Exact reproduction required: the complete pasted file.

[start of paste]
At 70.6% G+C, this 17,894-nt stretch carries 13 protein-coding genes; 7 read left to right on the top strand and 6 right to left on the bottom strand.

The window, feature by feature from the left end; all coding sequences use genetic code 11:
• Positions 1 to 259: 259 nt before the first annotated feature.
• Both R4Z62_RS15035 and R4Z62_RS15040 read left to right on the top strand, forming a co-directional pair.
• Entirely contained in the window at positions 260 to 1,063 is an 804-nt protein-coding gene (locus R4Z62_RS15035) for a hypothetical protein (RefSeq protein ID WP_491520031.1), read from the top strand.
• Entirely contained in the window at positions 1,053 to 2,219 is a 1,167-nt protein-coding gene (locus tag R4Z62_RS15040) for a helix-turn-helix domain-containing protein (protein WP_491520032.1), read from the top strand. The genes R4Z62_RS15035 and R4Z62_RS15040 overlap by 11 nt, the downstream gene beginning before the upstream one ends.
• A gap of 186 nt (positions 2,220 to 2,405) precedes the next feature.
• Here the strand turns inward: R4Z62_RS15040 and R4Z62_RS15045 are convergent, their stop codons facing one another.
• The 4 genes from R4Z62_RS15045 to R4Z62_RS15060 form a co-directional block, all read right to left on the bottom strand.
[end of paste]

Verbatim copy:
At 70.6% G+C, this 17,894-nt stretch carries 13 protein-coding genes; 7 read left to right on the top strand and 6 right to left on the bottom strand.

The window, feature by feature from the left end; all coding sequences use genetic code 11:
• Positions 1 to 259: 259 nt before the first annotated feature.
• Both R4Z62_RS15035 and R4Z62_RS15040 read left to right on the top strand, forming a co-directional pair.
• Entirely contained in the window at positions 260 to 1,063 is an 804-nt protein-coding gene (locus R4Z62_RS15035) for a hypothetical protein (RefSeq protein ID WP_491520031.1), read from the top strand.
• Entirely contained in the window at positions 1,053 to 2,219 is a 1,167-nt protein-coding gene (locus tag R4Z62_RS15040) for a helix-turn-helix domain-containing protein (protein WP_491520032.1), read from the top strand. The genes R4Z62_RS15035 and R4Z62_RS15040 overlap by 11 nt, the downstream gene beginning before the upstream one ends.
• A gap of 186 nt (positions 2,220 to 2,405) precedes the next feature.
• Here the strand turns inward: R4Z62_RS15040 and R4Z62_RS15045 are convergent, their stop codons facing one another.
• The 4 genes from R4Z62_RS15045 to R4Z62_RS15060 form a co-directional block, all read right to left on the bottom strand.